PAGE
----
0041                 - Disadvantages: lack of everything described as advantages of A. method: difficult and costly open and save operations (unless SQLite storing layer could be patched).
0043         Extensions and compilations of the both above methods:
0044                 - .sqlite files are really good compressable, so compress option can be added (if not for regular saving, then at least for "Email project & data" or 'Save As' actions. For these actions concatenating the sqlite data with KDb project's data would be another option convenient from user's point of view.
0046         CURRENT IMPLEMENTATION: B way is selected with above extensions added to the TODO list.
0049 7. SQLite-builtin views are read-only. So the proposal is not to use them. Here is why:
0050         We want have rw queries in KDb if main table in a query is rw.
0051         <DEFINITION>: Main table T in a query Q is a table that is not at 'many' side of query relations.
0052         </DEFINITION>
0053         <Example>:
0054         table persons (name varchar, city integer);
0055         table cities (id integer primary key, name varchar);
0057         DATA: [Jarek, 1]-------[1, Warsaw]
0058                               /
0059               [Jakub, 1]-----/
0061         query: select * from persons, cities
0062         Now: 'cities' table is the main table (in other words it is MASTER table in this query).
0063         'cities' table is rw table in this query, while 'persons' table is read-only because it is at 'many' side
0064         in persons-cities relation. Modifying cities.id field, appropriate persons.city values in related
0065         records will be updated if there is cascade update enabled.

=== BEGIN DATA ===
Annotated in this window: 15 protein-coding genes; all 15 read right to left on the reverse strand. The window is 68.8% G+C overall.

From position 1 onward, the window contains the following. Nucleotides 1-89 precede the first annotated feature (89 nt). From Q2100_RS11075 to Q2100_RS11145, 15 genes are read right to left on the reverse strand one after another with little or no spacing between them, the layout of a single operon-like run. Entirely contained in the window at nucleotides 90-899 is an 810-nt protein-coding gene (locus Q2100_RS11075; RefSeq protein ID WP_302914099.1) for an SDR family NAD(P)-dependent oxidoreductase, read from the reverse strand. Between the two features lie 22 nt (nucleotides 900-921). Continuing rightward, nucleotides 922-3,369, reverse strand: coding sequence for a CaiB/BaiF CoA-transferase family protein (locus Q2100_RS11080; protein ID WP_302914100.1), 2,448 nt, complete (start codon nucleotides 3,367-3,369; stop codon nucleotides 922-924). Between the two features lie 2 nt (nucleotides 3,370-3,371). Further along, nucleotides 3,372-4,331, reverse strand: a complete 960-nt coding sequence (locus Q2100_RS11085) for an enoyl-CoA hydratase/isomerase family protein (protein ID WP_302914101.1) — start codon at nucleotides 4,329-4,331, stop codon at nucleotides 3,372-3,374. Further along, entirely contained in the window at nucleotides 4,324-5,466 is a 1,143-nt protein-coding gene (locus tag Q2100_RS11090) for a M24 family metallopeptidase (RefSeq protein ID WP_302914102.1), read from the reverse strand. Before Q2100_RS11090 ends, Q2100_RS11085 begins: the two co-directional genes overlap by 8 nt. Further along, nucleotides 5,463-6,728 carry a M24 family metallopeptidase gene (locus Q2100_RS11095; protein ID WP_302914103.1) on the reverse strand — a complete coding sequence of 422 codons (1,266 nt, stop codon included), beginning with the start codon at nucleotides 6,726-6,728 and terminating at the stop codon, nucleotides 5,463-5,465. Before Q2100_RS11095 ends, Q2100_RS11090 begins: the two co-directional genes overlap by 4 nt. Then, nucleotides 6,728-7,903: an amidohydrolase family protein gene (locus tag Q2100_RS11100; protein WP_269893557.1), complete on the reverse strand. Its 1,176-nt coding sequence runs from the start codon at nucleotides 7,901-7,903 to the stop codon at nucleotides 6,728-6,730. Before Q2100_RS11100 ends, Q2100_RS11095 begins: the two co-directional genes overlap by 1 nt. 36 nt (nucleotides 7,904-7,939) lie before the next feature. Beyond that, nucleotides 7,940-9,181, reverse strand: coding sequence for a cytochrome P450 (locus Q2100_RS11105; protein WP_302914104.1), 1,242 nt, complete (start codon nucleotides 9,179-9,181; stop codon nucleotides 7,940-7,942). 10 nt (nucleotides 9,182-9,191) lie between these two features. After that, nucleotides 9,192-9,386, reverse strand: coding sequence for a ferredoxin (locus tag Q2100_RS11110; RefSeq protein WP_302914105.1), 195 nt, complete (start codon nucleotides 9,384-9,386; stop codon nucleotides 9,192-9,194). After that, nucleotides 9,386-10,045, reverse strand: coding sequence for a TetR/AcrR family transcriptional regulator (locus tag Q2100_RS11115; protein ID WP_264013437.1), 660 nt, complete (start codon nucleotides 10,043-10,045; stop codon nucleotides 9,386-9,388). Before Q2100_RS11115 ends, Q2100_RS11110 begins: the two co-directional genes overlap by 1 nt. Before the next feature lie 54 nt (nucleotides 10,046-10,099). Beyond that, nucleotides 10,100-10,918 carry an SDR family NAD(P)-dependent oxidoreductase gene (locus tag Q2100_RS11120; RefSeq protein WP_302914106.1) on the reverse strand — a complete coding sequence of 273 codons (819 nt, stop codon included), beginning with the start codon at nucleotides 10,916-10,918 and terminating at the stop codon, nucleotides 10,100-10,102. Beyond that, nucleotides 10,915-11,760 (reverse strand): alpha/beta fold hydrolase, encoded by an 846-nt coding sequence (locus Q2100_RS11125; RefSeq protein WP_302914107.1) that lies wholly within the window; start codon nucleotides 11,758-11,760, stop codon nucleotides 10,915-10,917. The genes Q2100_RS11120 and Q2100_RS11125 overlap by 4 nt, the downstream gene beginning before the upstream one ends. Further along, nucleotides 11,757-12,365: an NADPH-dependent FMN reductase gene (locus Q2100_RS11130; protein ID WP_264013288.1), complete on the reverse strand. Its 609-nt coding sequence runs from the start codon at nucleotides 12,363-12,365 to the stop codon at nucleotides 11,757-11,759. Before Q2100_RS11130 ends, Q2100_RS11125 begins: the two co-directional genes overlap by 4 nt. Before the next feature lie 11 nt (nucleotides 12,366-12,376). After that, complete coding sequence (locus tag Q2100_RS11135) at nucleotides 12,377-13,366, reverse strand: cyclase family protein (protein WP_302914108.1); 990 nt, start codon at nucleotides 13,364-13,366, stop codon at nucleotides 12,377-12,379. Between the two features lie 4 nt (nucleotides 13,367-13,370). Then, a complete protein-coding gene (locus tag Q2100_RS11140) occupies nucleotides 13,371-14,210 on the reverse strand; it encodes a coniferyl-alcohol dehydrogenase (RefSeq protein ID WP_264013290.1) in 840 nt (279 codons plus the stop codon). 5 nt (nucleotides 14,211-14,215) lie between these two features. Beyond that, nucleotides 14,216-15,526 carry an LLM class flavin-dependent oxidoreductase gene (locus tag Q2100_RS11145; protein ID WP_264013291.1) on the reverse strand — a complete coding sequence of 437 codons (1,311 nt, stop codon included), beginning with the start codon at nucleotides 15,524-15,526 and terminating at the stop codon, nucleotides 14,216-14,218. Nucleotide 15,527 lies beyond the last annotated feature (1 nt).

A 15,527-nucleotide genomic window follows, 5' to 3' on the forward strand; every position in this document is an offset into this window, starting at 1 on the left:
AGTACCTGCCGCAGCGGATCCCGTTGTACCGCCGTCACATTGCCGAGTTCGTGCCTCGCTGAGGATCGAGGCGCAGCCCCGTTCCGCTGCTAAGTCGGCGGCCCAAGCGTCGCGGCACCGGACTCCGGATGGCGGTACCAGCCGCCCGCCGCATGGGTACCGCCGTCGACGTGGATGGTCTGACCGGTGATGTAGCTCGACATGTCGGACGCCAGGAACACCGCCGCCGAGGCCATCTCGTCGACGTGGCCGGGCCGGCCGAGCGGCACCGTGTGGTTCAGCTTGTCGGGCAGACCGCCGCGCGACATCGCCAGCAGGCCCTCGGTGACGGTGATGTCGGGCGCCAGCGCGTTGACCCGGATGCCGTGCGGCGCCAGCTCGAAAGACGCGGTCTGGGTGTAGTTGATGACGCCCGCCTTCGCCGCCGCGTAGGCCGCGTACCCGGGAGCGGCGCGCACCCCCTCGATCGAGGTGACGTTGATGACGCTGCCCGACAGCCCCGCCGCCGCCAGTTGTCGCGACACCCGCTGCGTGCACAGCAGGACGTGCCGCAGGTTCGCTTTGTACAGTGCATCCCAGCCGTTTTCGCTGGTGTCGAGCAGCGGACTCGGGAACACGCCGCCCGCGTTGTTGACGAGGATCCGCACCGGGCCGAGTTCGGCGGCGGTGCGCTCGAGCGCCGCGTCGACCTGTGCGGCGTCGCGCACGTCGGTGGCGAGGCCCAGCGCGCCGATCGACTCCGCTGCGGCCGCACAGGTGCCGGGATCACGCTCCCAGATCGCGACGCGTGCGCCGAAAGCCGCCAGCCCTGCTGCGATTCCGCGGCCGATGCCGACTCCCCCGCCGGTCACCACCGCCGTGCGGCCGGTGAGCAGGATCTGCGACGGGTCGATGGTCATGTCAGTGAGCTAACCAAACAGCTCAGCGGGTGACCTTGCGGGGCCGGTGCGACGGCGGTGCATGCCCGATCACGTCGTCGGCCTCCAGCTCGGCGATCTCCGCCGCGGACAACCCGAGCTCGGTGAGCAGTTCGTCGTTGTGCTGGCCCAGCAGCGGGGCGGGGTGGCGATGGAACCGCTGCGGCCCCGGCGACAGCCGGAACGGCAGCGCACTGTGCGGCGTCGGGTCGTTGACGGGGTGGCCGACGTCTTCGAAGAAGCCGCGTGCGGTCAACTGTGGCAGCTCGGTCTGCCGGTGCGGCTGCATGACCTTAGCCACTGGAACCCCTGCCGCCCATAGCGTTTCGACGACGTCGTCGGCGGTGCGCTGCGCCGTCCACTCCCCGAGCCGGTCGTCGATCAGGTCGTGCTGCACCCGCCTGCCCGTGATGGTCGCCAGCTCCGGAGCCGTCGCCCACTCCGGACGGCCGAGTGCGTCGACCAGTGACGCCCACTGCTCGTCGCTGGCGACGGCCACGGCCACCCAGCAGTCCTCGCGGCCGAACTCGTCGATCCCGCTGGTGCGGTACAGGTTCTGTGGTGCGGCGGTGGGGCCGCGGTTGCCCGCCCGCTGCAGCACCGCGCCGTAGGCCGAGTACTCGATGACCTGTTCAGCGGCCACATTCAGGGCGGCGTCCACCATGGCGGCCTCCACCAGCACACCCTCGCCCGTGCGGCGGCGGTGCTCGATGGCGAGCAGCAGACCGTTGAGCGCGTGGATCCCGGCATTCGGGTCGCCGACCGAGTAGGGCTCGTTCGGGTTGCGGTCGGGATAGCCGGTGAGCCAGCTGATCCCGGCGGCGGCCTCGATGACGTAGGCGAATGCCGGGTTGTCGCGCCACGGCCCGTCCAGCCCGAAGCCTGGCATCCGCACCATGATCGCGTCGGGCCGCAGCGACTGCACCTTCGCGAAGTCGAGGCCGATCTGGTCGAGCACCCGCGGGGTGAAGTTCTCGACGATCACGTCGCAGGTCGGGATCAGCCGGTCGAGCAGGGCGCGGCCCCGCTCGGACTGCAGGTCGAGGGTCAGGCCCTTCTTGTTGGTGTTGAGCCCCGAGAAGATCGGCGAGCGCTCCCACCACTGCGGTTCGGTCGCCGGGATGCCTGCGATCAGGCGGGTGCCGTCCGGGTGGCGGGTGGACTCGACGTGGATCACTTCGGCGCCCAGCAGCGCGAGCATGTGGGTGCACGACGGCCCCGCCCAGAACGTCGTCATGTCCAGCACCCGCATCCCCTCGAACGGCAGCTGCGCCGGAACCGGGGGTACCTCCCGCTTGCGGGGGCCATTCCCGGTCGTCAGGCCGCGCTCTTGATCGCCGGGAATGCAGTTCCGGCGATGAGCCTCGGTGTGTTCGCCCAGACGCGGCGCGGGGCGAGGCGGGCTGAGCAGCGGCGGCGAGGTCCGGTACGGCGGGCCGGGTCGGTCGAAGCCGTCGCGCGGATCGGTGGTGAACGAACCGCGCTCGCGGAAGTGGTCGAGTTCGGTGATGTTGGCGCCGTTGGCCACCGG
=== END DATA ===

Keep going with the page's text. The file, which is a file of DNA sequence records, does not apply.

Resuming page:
0066         </Example>
0067         IDEAS:
0068         A) Query result view (table view, forms, etc.) should allow editing fields from
0069                 main (master) table of this query, so every field object KDbField should have a method:
0070                 bool KDbField::isWritable() to allow GUI check if editing is allowed. Look that given field object
0071                 should be allocated for given query independently from the same field allocated for table schema.
0072                 The first field object can disallow editing while the latter can allow editing (because it is
0073                 component of regular table).
0074         B) Also add method for QString KDbField that returns i18n'd message about the reasons
0075                 of disallowing for editing given field in a context of given query.
0078 ----------------------------------------------------------------
0079 8. ERRORS Found
0080 8.1 select * from (select name from persons limit 1) limit 2
0081  -should return 1 row; returns 2
0083 ----------------------------------------------------------------
0085 HINTS:
0087 PRAGMA table_info(table-name);
0088 For each column in the named table, invoke the callback function
0089 once with information about that column, including the
0090 column name, data type, whether or not the column can be NULL,
0091 and the default value for the column.
0094 ---------------------------------------------------------------
0097 https://www.mail-archive.com/sqlite-users@sqlite.org/msg04117.html
0099 From: D. Richard Hipp [mailto:[EMAIL PROTECTED]
0100 Sent: Friday, October 08, 2004 5:59 PM
0102 Subject: Re: [sqlite] Questions about sqlite's join translation
0105 Keith Herold wrote: